Veteran banker Aditya Puri today said initiating insolvency proceedings is not the “best solution” to fight the bad loan issue and advocated using the recently introduced law only in cases of wilful default. “As far as going to insolvency courts is concerned, that’s not the best solution. Ideally, we should be able to help him to breath, and only if he is a wilful defaulter we opt for insolvency court,” Puri told the HDFC Bank’s annual general meeting. Puri, managing director of the leading private lender, said his bank has nothing to worry from the RBI-mandated resolution of 12 big defaulters under the Insolvency and Bankruptcy Code (IBC). In an apparent reference to issues faced by bankers in making things work, including Essar Steel’s petition, Puri said all new things have a “teething problems” and hoped everything moves in the “right direction”.
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Without naming Essar Steel, Puri said HDFC Bank had exposure to one of the 12 accounts which was part sold to asset reconstruction companies (ARCs) and the remaining part has been fully provided for as against the RBI mandate to set aside 50 per cent. Later speaking to reporters, Puri said the IBC provisions should be used as the “last resort” and not as a “first thing”. “It is a good thing where a company cannot be turned around you should use insolvency, but that does not mean you take to court every poor fellow who has had an unfortunate circumstance or his business did not work or he needs minor care… you don’t put everyone in the ICU and get a heart transplant.”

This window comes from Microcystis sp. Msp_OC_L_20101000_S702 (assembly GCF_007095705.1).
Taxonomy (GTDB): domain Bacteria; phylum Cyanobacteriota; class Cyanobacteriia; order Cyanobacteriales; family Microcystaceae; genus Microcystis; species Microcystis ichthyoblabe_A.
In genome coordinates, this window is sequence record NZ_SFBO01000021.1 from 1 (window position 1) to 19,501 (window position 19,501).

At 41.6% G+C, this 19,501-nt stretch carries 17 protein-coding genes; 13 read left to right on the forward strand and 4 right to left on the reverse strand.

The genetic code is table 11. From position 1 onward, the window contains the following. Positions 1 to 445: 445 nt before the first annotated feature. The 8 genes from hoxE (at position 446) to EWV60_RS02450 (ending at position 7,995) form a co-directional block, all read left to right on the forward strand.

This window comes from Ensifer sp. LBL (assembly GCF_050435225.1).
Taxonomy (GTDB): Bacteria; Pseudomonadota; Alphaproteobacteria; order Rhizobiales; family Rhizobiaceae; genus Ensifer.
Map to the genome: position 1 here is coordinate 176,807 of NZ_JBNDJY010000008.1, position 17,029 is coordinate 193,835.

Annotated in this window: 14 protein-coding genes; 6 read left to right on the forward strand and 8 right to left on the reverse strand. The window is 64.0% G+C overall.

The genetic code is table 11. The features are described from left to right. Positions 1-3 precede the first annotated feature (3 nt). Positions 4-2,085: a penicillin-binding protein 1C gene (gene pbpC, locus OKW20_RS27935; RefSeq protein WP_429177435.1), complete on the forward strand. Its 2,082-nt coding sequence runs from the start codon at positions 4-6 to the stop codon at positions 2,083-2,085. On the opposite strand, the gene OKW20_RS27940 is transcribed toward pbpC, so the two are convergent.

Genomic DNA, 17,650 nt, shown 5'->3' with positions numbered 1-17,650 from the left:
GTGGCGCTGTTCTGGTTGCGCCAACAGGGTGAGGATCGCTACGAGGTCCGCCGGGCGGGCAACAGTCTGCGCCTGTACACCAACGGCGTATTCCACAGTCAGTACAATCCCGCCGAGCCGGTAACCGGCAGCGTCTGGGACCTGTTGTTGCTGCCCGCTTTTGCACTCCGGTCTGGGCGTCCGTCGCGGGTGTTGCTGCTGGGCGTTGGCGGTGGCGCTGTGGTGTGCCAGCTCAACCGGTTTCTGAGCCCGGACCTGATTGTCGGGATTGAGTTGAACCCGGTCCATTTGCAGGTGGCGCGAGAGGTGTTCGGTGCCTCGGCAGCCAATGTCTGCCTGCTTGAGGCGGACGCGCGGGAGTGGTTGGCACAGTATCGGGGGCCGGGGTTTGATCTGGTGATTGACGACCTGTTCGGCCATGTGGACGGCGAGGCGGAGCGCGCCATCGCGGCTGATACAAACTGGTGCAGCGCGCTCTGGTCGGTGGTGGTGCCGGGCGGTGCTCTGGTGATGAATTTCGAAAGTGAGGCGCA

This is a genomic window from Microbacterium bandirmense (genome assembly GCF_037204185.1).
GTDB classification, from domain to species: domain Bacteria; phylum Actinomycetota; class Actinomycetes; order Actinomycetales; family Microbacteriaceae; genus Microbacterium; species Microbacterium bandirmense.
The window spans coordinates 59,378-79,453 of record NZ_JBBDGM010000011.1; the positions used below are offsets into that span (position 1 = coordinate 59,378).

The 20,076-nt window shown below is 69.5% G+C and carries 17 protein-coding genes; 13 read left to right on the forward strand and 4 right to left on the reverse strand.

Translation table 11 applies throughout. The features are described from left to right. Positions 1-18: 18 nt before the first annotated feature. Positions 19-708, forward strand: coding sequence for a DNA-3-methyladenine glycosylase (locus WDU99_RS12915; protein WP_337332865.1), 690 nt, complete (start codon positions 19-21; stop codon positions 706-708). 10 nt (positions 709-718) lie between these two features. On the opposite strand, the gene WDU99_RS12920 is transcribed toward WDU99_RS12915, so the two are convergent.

Replying to a shareholder query on the sector witnessing maximum stress for the bank, Puri said agriculture is the one segment showing most stress because of demonetisation and farm loan waivers, but called it a temporary “blip”.
“That stress in itself does not mean that we will move towards a bad loan scenario. This is a temporary blip. By and large, agriculturists are honest people and the money will come back to banks.” “At this point of time there is distress which has to be alleviated. Is there going to be some temporary impact on NPAs? Yes, I think the stressed assets will go up but will there be a major impact? No!,” he said. It can be noted that the lender’s Rs 28,000-crore agri book was one of the prime reasons for a spurt in gross non performing assets ratio to 1.24 per cent as at the end of June.
Puri told shareholders that bad assets are bound to happen in the banking business and added that one to 2 per cent should be a tolerable number. He said the advent of digital alternatives has made the bank revisit its bank strategy to fix opening 150 branches per year as the right idea. The bank is also witnessing a downward shift in ATM transactions and is “strategically evaluating” options on what to do, he said. Puri said the inflation trajectory is trending down, hinting that this would be the best time to go for a rate cut by the Reserve Bank.